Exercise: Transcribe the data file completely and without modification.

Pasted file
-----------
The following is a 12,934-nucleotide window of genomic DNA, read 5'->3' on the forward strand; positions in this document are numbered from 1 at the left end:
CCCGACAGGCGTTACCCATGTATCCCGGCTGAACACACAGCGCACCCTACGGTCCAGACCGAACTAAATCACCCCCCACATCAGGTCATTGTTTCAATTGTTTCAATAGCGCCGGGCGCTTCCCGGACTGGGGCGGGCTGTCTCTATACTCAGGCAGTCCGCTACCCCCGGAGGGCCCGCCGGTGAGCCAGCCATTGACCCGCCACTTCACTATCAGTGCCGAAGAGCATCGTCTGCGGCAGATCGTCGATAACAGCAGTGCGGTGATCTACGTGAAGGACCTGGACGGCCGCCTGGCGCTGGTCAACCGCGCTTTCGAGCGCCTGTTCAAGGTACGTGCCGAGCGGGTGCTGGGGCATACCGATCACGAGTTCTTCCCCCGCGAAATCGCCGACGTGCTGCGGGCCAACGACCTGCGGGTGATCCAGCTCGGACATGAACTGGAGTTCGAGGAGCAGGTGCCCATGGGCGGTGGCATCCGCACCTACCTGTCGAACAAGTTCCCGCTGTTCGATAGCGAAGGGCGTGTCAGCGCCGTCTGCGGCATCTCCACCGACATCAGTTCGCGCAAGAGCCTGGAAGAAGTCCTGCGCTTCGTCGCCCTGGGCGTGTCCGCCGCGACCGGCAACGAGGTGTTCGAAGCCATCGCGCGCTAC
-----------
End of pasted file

The following is a 12,934-nucleotide window of genomic DNA, read 5'->3' on the forward strand; positions in this document are numbered from 1 at the left end:
CCCGACAGGCGTTACCCATGTATCCCGGCTGAACACACAGCGCACCCTACGGTCCAGACCGAACTAAATCACCCCCCACATCAGGTCATTGTTTCAATTGTTTCAATAGCGCCGGGCGCTTCCCGGACTGGGGCGGGCTGTCTCTATACTCAGGCAGTCCGCTACCCCCGGAGGGCCCGCCGGTGAGCCAGCCATTGACCCGCCACTTCACTATCAGTGCCGAAGAGCATCGTCTGCGGCAGATCGTCGATAACAGCAGTGCGGTGATCTACGTGAAGGACCTGGACGGCCGCCTGGCGCTGGTCAACCGCGCTTTCGAGCGCCTGTTCAAGGTACGTGCCGAGCGGGTGCTGGGGCATACCGATCACGAGTTCTTCCCCCGCGAAATCGCCGACGTGCTGCGGGCCAACGACCTGCGGGTGATCCAGCTCGGACATGAACTGGAGTTCGAGGAGCAGGTGCCCATGGGCGGTGGCATCCGCACCTACCTGTCGAACAAGTTCCCGCTGTTCGATAGCGAAGGGCGTGTCAGCGCCGTCTGCGGCATCTCCACCGACATCAGTTCGCGCAAGAGCCTGGAAGAAGTCCTGCGCTTCGTCGCCCTGGGCGTGTCCGCCGCGACCGGCAACGAGGTGTTCGAAGCCATCGCGCGCTAC